Two division rivals could be sharing a stadium soon. According to the Los Angeles Times, the San Diego Chargers and Oakland Raiders are in the beginning stages of a plan that would result in the two teams sharing a $1.7 billion stadium in Carson, Calif.
The Chargers want to stay in San Diego and the Raiders want to stay in Oakland, but if the two teams can't get a deal done in their respective cities by the end of the year, they're going to move forward with plans to move to LA.
The teams released a combined statement on Thursday night.
"We are pursuing this stadium option in Carson for one straightforward reason: If we cannot find a permanent solution in our home markets, we have no alternative but to preserve other options to guarantee the future economic viability of our franchises," the statement said.
The proposed stadium would be built on a 168-acre site in Carson on land that's already been purchased by the Raiders and Chargers. The tentative plan calls for the stadium to be privately financed.
A local coalition known as "Carson2gether" plans to announce the stadium project in a news conference on Friday, according to the Times.
By holding the news conference so early, the coalition's hope is that they can get a petition drive together so that local voters can approve the stadium project.
Raiders owner Mark Davis has made it clear time and again that the Raiders would move if they couldn't get a deal done in Oakland. In February 2014, Davis said Oakland was on its "last chance" to keep the Raiders.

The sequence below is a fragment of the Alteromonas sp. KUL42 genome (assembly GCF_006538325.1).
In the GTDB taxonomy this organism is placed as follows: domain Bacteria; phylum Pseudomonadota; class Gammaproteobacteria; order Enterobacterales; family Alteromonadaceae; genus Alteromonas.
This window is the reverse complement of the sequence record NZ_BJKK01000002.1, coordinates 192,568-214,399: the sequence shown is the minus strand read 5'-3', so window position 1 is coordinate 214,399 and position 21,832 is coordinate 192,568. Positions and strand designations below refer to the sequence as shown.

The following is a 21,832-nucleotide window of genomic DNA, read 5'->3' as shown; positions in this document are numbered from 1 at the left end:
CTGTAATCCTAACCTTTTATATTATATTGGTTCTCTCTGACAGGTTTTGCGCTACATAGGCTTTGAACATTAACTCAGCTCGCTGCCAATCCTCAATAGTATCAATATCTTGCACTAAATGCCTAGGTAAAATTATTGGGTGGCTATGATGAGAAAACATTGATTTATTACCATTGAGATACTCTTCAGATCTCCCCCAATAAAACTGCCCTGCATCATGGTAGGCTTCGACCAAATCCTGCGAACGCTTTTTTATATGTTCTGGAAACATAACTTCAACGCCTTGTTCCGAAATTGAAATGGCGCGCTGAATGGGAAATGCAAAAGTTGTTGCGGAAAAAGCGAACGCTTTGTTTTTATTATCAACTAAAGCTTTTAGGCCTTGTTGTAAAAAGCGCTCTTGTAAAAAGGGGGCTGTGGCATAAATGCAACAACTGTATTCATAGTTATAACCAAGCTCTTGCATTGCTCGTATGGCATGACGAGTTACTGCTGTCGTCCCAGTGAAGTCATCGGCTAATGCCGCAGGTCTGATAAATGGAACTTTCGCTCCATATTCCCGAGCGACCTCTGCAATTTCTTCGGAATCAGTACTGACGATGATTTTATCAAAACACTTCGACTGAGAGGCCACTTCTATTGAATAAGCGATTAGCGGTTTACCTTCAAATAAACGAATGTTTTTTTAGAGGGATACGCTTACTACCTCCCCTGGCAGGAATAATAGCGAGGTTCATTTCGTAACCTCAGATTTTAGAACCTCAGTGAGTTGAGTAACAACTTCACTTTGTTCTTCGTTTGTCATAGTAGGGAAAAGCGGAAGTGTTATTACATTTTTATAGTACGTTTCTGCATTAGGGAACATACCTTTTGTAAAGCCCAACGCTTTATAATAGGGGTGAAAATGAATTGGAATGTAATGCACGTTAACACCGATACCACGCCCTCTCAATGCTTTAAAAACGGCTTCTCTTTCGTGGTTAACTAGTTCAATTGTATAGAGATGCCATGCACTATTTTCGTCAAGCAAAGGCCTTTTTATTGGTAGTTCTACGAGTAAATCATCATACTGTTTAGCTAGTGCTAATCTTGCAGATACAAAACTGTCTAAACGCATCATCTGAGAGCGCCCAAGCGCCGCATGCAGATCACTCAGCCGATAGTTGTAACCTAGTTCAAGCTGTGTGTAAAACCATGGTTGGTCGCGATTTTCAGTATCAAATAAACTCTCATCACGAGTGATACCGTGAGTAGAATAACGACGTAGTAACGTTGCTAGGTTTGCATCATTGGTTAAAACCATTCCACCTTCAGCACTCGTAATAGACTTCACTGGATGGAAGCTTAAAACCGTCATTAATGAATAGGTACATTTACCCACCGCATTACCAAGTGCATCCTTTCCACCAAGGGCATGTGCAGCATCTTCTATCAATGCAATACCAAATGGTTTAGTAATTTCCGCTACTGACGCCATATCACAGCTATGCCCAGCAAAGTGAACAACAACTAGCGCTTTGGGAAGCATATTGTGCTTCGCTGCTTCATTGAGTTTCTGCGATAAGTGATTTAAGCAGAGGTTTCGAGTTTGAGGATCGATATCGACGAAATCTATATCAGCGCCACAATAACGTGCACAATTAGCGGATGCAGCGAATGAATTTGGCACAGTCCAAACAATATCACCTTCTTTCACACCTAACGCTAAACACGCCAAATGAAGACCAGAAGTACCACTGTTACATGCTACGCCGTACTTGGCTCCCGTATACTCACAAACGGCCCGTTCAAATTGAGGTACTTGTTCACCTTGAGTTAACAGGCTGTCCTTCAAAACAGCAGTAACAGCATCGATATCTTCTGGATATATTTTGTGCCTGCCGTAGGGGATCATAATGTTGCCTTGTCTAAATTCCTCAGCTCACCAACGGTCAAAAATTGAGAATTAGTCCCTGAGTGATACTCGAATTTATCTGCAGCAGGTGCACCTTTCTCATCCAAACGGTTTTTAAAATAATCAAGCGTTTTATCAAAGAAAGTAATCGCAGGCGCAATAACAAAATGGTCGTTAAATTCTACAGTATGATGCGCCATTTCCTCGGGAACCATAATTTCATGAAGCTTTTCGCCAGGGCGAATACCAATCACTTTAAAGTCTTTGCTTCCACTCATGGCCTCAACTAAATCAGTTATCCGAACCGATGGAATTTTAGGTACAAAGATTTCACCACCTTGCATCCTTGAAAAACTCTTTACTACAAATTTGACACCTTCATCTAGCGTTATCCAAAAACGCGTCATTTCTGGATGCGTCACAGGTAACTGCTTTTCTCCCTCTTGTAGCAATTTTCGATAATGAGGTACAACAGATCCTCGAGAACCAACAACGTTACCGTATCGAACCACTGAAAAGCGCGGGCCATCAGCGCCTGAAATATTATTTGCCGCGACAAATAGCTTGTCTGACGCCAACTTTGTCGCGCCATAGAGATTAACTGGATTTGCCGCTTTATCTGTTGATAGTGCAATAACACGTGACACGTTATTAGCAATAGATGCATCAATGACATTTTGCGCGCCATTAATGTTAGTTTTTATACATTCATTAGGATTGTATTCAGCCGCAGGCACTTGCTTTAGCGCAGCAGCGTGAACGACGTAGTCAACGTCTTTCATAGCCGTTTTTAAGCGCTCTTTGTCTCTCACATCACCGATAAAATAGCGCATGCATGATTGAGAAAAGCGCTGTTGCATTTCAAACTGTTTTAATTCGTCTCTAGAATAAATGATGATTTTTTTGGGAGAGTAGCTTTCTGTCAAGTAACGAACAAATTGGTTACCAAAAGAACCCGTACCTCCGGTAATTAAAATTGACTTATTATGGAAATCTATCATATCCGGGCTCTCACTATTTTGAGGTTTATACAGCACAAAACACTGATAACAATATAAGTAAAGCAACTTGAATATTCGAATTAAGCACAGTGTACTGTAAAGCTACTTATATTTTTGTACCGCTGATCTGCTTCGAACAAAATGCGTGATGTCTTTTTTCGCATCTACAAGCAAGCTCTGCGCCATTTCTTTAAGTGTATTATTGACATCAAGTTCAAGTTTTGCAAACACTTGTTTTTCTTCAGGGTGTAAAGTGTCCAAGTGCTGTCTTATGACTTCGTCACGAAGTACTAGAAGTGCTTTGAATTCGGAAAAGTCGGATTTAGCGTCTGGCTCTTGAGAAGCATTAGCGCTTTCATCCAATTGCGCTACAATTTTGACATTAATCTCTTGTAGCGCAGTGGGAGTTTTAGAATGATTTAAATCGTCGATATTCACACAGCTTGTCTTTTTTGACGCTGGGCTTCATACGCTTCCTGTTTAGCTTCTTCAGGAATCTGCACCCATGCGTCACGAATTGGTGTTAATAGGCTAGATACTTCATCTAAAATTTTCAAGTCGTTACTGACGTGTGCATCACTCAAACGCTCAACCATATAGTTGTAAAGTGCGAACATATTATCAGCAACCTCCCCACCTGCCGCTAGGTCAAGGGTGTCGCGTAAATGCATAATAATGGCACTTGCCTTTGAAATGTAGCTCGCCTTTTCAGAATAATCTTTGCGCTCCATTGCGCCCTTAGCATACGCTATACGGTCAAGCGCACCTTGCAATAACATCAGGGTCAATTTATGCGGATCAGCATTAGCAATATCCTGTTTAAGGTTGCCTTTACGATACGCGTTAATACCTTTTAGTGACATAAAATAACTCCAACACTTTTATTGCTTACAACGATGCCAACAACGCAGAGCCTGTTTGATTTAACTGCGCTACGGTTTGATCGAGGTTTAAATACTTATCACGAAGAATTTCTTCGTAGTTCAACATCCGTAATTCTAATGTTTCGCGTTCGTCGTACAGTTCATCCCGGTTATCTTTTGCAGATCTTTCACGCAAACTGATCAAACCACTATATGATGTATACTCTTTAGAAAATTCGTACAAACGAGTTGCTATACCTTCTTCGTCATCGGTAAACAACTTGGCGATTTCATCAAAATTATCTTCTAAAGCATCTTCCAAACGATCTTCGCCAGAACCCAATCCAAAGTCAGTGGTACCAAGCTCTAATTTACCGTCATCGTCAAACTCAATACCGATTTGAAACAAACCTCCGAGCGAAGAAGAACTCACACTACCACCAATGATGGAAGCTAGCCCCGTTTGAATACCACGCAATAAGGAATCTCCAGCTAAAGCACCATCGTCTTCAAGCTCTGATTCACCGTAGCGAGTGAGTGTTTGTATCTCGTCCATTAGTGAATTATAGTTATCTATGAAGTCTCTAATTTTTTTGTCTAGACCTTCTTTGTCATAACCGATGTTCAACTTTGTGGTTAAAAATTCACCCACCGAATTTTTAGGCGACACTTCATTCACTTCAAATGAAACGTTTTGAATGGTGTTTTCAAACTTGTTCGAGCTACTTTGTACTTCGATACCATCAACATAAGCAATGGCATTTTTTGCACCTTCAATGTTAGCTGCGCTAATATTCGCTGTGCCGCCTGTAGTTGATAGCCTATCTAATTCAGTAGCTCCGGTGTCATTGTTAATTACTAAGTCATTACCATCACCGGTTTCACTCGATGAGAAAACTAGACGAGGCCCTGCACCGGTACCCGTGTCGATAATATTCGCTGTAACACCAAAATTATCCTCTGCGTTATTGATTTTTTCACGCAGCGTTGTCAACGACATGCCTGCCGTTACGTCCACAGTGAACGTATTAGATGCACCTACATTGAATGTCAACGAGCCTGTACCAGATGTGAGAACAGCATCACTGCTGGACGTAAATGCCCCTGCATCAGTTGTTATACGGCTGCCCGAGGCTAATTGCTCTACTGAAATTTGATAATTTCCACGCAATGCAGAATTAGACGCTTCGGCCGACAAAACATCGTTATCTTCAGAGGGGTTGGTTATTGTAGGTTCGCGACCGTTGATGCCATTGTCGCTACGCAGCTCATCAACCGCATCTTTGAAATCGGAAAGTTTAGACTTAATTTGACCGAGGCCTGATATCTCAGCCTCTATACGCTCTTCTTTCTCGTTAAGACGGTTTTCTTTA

The Raiders agreed to a one-year deal in January to remain in Oakland through the 2015 season, but after that, the team is free to move.
As for the Chargers, they made it clear this week that they weren't going to rule out a move to LA if the city of San Diego couldn't help with a new stadium. The Chargers have been trying to get a new stadium deal done in San Diego since as far back as 2002, according to the Los Angeles Times.
Chargers special counsel Mark Fabiani, who has been handling stadium talks with the city, told the city's stadium task force on Monday that the team would be keeping a close eye on LA, especially with the Rams hoping to also move there.
"We are keeping a close eye on the developments in LA" Fabiani told San Diego Mayor Kevin Faulconer's stadium advisory group in a letter written this week. "We do not have a choice but to also monitor and evaluate our options there. Simply put, it would be irresponsible for the Chargers not to be taking every possible step to protect the future of the franchise."
Faulconer seemed to acknowledge the seriousness of the situation, "At no point in San Diego’s history has the possibility of the Chargers moving to Los Angeles been more real," Faulconer said this week.
Both the Chargers and Raiders have previously been located in Los Angeles. The Chargers played their inaugural season there in 1960, before moving to San Diego. The Raiders played in Los Angeles from 1982 to 1994, before moving back to Oakland before the 1995 season.
The Raiders and Chargers would be equal partners in the new stadium, which was probably a nice selling point for Davis, who had no interest in sharing a stadium with the 49ers. Davis didn't want to be a "second tenant" at Levi's Stadium.
If the move does happen, there's a chance the NFL would ask one of the teams to switch conferences. The Jets and the Giants are the only two teams in the NFL who currently share a stadium and they play in different conferences. A report in October from Bleacher Report's Jason Cole said that Mark Davis told the NFL his team would move to the NFC West if they were allowed to move to LA.
Anyway, you can see a promo of what the new stadium might look like below.